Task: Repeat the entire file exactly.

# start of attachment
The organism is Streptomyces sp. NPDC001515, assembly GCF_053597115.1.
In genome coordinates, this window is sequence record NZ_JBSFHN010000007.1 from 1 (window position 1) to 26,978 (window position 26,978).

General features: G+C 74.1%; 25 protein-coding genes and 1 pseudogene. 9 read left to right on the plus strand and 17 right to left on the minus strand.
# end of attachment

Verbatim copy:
The organism is Streptomyces sp. NPDC001515, assembly GCF_053597115.1.
In genome coordinates, this window is sequence record NZ_JBSFHN010000007.1 from 1 (window position 1) to 26,978 (window position 26,978).

General features: G+C 74.1%; 25 protein-coding genes and 1 pseudogene. 9 read left to right on the plus strand and 17 right to left on the minus strand.